Movie Review – If Beale Street Could Talk

Barry Jenkins’ follow-up to Moonlight is a technical and emotional marvel.

⭐ ⭐ ⭐ ⭐ ½

Rhys Pascoe

Tish Rivers (KiKi Layne) and Alonzo ‘Fonny’ Hunt (Stephan James) are two young lovers thrust apart by forces beyond their control. Fonny, a young tradesman and artist, has been wrongfully accused of rape and thrown in jail by a corrupt justice system skewed towards prosecuting young African-Americas. Tish – only 19, living alone and trying to raise the money they need to pay Fonny’s legal bills – is expecting their first child. If things seem dire, that’s because they are, but cutting through the quagmire is a power that can’t be quashed or repressed.

If you guessed ‘love’, you’d be right. Much like his previous film Moonlight, director Barry Jenkins’ adaption of James Baldwin’s If Beale Street Could Talk is all about love. Only this time, it’s an abundance of love rather than an absence of it.

From the spark of youthful passion to an unwavering familial love, If Beale Street Could Talk has a lot to say on the topic. How love makes us strong, sweet, stupid or sad. How misguided or misplaced love can tear us apart. And how love can cut through all obstacles and remain powerful in the presence of abject despair.

This film is achingly beautiful, like a Renaissance oil painting, with each shot painstakingly composed and framed by Jenkins and cinematographer James Laxton. The streets of New York are dripping with honeyed yellows and earnest oranges, almost as if Tish and Fonny emit a warm, smitten glow wherever they walk. Told in a non-linear fashion, the palette shifts to colder and harder colours when the film swaps back to the ‘present’. Nicholas Britell’s string-heavy score is both an ode to lovers and a mournful lament of the injustice that wrenched them apart – it’s brilliant.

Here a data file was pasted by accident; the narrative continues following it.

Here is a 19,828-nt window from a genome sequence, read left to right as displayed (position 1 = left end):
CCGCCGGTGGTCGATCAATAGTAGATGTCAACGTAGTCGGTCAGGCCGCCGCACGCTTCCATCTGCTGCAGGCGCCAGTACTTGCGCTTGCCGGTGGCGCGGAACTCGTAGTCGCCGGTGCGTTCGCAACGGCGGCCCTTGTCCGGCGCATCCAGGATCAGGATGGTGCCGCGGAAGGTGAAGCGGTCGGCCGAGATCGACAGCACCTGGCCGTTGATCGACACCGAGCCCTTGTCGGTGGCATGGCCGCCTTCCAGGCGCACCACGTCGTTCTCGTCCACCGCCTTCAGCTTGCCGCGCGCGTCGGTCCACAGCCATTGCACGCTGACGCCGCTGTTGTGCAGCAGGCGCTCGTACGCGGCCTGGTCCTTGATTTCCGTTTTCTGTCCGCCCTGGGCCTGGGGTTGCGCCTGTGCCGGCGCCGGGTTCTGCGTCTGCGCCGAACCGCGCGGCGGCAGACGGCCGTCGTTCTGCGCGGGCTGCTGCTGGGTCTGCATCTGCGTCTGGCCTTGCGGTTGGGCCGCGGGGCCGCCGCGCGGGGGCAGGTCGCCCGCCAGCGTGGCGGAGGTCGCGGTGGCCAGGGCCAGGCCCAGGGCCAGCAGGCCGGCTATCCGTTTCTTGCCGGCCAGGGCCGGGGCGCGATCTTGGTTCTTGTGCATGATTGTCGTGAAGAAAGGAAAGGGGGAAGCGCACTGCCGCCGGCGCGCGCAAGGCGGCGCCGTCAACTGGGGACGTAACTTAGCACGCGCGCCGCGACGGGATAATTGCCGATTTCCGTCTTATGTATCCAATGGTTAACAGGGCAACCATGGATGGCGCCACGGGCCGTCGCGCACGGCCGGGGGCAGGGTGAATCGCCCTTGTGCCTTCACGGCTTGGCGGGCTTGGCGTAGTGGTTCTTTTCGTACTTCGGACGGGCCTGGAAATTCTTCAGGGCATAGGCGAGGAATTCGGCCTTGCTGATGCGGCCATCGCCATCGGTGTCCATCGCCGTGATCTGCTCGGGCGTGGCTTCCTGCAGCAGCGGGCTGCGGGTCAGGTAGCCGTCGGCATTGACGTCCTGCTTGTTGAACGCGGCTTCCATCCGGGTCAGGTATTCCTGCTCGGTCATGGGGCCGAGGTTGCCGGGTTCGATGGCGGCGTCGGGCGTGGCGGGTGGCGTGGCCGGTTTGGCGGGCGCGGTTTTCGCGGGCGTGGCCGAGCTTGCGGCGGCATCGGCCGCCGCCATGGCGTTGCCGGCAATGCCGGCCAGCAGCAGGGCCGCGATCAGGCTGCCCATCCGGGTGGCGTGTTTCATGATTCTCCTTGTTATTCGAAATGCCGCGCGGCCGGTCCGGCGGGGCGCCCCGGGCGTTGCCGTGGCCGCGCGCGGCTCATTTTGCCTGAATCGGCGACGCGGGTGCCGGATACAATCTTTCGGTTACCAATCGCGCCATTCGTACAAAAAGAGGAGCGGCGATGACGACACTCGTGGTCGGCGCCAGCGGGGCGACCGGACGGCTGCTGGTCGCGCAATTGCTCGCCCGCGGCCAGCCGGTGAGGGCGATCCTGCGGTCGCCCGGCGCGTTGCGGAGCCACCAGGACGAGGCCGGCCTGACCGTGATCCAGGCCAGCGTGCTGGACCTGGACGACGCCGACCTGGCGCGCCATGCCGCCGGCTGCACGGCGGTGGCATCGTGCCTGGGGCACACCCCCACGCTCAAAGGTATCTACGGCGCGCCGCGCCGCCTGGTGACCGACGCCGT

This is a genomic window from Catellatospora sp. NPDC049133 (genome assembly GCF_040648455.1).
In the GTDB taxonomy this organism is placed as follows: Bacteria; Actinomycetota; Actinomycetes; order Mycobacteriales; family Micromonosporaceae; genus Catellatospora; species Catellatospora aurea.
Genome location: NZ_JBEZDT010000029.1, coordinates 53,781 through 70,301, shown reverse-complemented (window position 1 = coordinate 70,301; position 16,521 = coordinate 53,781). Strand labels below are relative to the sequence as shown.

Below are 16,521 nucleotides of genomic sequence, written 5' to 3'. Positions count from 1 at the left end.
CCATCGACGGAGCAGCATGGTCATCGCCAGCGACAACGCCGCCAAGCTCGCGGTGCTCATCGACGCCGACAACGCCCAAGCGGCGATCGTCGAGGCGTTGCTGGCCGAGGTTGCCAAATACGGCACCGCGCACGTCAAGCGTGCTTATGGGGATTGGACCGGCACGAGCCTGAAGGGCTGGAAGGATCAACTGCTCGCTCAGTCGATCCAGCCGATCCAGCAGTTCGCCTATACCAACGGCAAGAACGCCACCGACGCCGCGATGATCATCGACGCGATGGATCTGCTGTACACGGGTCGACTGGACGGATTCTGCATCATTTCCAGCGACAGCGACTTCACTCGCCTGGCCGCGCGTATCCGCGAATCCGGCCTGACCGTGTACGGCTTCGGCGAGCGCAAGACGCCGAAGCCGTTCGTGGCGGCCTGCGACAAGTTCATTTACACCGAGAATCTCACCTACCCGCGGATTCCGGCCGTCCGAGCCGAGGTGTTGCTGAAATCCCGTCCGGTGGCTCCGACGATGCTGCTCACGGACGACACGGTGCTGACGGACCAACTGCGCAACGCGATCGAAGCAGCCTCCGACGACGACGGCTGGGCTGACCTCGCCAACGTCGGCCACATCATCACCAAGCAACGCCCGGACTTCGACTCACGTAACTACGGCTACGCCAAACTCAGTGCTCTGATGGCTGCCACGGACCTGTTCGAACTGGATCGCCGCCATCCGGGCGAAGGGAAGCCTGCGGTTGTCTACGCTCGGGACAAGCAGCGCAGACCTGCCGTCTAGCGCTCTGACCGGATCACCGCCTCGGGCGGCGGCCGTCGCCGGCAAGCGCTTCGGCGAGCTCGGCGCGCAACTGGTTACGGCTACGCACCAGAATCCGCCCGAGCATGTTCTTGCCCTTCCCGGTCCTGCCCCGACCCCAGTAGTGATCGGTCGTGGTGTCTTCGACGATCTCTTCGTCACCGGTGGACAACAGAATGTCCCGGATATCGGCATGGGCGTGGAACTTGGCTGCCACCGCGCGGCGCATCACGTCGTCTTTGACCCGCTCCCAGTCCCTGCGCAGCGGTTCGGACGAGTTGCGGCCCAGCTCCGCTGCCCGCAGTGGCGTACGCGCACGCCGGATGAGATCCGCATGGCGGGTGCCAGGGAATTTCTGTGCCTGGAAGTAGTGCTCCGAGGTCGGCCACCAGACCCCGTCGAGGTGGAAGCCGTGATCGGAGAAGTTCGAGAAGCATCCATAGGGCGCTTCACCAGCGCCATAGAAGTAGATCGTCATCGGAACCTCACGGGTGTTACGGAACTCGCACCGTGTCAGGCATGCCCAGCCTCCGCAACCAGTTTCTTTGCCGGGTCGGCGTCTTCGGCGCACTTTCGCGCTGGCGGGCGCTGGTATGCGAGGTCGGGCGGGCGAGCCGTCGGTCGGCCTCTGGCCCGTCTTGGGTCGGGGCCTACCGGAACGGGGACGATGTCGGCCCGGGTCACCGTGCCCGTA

A host of powerful supporting performances populate Beale Street; Regina King, frontrunner for a Best Supporting Actress Oscar, showcases the lengths a mother would go for her daughter. Brian Tyree Henry cameos, but makes a big impression, while brief but memorable appearances from Diego Luna, Dave Franco and Ed Skrein lend weight to the adage ‘there are no small parts’.

Though Jenkins’ film possesses a powerful undercurrent of commentary on black history, as well as the prejudice and harassment still faced in the present, this never overpowers the core theme of the story. Even when a pane of glass or a prison visiting room table separates our two protagonists, their love and tenderness for one another is palpable, radiating from the screen like a warm breeze. For that reason alone, you won’t find a better Valentine’s Day film this February.

If Beale Street Could Talk is available in Australian cinemas from February 14 

Image courtesy of eOne Films


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